Thursday, October 18, 2012

Setting Fire to the Yarn

The following question was asked by my cousin, a new crocheter:

I have a yarn ? I'm hoping you can help with... When I get bags of yarn at a thrift store or garage sale sometimes they don't have the sheath with info on them. Sometimes the yarn is deliciously old and high quality, too! But.. And here is the pickle.. is there any way to be sure what the yarn is: i.e. wool, acrylic, etc??? Also..I'm careful not to mix say...cotton yarn and acrylic yarn in one piece..or wool and anything else...but is it OK to use different synthetics in the same garment? Like, say, an acrylic yarn scarf with eyelash yarn trim? Sorry for all the questions! Thanks! ~Nancy

Great question, right?! :)
from 2006, the dark brown is
a leather yarn; the lighter is
an acrylic.
As I type this blog post, please first let me apologize should you get Adele's "Set Fire to the Rain" running through your head.  I know it is now stuck in mind.

Getting back to our topic, I advised Nancy that she can certainly mix her fiber contents.  I mix my fibers quite often.  In fact, in the 2005 book, "Fabulous Crocheted Ponchos: New Styles, New Looks, New Yarns," I have a beautiful blue/teal poncho featured with different yarn fibers and weights.  I think the most extreme mix I've done thus far is mixing an acrylic yarn with a (real) leather yarn.  Freeform, a crochet (and knit) technique, is renown for mixing both stitches AND fibers.  Aside from figuring out the gauge issue caused by different yarn weights, is to remember to change the washing instructions from machine to hand-wash, and to lay flat to dry to prevent the more delicate fibers from being damaged.  Leather, well, that requires cleaning magic provided by my local dry cleaners.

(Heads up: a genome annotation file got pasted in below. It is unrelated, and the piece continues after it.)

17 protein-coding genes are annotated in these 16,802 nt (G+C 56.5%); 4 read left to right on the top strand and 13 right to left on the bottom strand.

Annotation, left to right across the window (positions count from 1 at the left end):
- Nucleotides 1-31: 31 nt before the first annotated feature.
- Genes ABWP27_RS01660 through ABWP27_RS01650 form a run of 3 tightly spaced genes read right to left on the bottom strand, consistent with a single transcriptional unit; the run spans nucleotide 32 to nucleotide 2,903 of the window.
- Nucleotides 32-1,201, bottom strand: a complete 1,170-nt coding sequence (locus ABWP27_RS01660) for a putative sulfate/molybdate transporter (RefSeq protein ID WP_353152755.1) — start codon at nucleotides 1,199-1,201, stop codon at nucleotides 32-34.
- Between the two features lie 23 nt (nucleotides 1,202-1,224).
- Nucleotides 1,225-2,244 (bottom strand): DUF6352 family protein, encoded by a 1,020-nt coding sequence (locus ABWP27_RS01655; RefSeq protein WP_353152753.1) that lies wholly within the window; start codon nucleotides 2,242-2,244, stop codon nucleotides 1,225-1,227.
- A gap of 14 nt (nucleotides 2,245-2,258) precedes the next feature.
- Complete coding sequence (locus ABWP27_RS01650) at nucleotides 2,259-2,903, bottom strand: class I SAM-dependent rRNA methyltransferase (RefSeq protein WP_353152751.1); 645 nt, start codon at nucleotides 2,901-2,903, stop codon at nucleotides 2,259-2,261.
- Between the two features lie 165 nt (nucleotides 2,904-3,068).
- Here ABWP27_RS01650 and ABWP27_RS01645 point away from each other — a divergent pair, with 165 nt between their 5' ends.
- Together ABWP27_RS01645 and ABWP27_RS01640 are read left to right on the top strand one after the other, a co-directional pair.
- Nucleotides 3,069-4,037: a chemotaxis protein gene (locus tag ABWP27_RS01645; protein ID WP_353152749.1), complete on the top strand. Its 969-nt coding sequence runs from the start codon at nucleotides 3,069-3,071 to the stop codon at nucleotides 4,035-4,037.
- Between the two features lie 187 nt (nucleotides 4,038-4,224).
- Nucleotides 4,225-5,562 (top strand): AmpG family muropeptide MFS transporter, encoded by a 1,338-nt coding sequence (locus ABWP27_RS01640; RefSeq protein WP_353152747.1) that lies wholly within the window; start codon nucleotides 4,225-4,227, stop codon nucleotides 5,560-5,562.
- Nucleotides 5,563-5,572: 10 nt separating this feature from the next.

Side Note:  If you are donating an item to charity, it is best to label the donation with the fiber content.  If you don't know the fiber's content, then stating it is unknown is still appreciated.
As for determining fiber content from yarn missing its manufacturer's labels, there is a burn test you can do.  This was first (that I know of) mentioned in Darla Sim's book, "Crocheting for Fun & Profit."  It is also detailed on these two websites: 
I have of yet to try the burn test myself, so if you do decide to give this a try, please take all necessary precautions.  Remember, safety first! 

No comments: